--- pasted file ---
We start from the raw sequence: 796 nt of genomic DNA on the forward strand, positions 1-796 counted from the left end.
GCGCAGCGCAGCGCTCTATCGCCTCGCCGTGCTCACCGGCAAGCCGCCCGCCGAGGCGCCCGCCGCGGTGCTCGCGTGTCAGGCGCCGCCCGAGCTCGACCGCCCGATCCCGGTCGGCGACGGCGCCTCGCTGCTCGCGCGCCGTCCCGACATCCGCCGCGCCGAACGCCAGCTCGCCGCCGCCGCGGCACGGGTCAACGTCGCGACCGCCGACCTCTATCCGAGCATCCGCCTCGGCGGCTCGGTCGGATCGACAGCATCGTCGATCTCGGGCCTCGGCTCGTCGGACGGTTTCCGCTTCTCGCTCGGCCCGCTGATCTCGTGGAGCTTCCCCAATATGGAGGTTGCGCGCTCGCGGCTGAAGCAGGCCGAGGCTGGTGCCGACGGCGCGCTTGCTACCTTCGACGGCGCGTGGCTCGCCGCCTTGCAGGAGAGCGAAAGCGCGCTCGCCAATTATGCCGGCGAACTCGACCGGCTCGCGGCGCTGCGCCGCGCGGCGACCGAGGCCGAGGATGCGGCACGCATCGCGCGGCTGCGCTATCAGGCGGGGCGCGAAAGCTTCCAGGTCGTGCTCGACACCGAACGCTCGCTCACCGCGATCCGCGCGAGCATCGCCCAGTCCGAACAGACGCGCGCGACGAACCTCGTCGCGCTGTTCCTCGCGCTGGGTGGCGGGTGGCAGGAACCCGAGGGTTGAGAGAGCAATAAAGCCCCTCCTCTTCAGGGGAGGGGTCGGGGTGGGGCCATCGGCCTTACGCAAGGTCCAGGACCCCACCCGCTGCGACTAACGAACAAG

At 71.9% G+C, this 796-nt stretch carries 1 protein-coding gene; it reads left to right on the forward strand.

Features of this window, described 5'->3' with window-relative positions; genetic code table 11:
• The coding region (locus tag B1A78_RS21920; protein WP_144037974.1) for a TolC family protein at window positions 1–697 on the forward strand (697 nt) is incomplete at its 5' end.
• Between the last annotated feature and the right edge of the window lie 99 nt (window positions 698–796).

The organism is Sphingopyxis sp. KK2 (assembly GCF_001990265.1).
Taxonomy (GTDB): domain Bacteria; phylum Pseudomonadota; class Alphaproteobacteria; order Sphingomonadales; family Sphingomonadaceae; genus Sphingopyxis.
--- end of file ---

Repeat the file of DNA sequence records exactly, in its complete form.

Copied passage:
We start from the raw sequence: 796 nt of genomic DNA on the forward strand, positions 1-796 counted from the left end.
GCGCAGCGCAGCGCTCTATCGCCTCGCCGTGCTCACCGGCAAGCCGCCCGCCGAGGCGCCCGCCGCGGTGCTCGCGTGTCAGGCGCCGCCCGAGCTCGACCGCCCGATCCCGGTCGGCGACGGCGCCTCGCTGCTCGCGCGCCGTCCCGACATCCGCCGCGCCGAACGCCAGCTCGCCGCCGCCGCGGCACGGGTCAACGTCGCGACCGCCGACCTCTATCCGAGCATCCGCCTCGGCGGCTCGGTCGGATCGACAGCATCGTCGATCTCGGGCCTCGGCTCGTCGGACGGTTTCCGCTTCTCGCTCGGCCCGCTGATCTCGTGGAGCTTCCCCAATATGGAGGTTGCGCGCTCGCGGCTGAAGCAGGCCGAGGCTGGTGCCGACGGCGCGCTTGCTACCTTCGACGGCGCGTGGCTCGCCGCCTTGCAGGAGAGCGAAAGCGCGCTCGCCAATTATGCCGGCGAACTCGACCGGCTCGCGGCGCTGCGCCGCGCGGCGACCGAGGCCGAGGATGCGGCACGCATCGCGCGGCTGCGCTATCAGGCGGGGCGCGAAAGCTTCCAGGTCGTGCTCGACACCGAACGCTCGCTCACCGCGATCCGCGCGAGCATCGCCCAGTCCGAACAGACGCGCGCGACGAACCTCGTCGCGCTGTTCCTCGCGCTGGGTGGCGGGTGGCAGGAACCCGAGGGTTGAGAGAGCAATAAAGCCCCTCCTCTTCAGGGGAGGGGTCGGGGTGGGGCCATCGGCCTTACGCAAGGTCCAGGACCCCACCCGCTGCGACTAACGAACAAG

At 71.9% G+C, this 796-nt stretch carries 1 protein-coding gene; it reads left to right on the forward strand.

Features of this window, described 5'->3' with window-relative positions; genetic code table 11:
• The coding region (locus tag B1A78_RS21920; protein WP_144037974.1) for a TolC family protein at window positions 1–697 on the forward strand (697 nt) is incomplete at its 5' end.
• Between the last annotated feature and the right edge of the window lie 99 nt (window positions 698–796).

The organism is Sphingopyxis sp. KK2 (assembly GCF_001990265.1).
Taxonomy (GTDB): domain Bacteria; phylum Pseudomonadota; class Alphaproteobacteria; order Sphingomonadales; family Sphingomonadaceae; genus Sphingopyxis.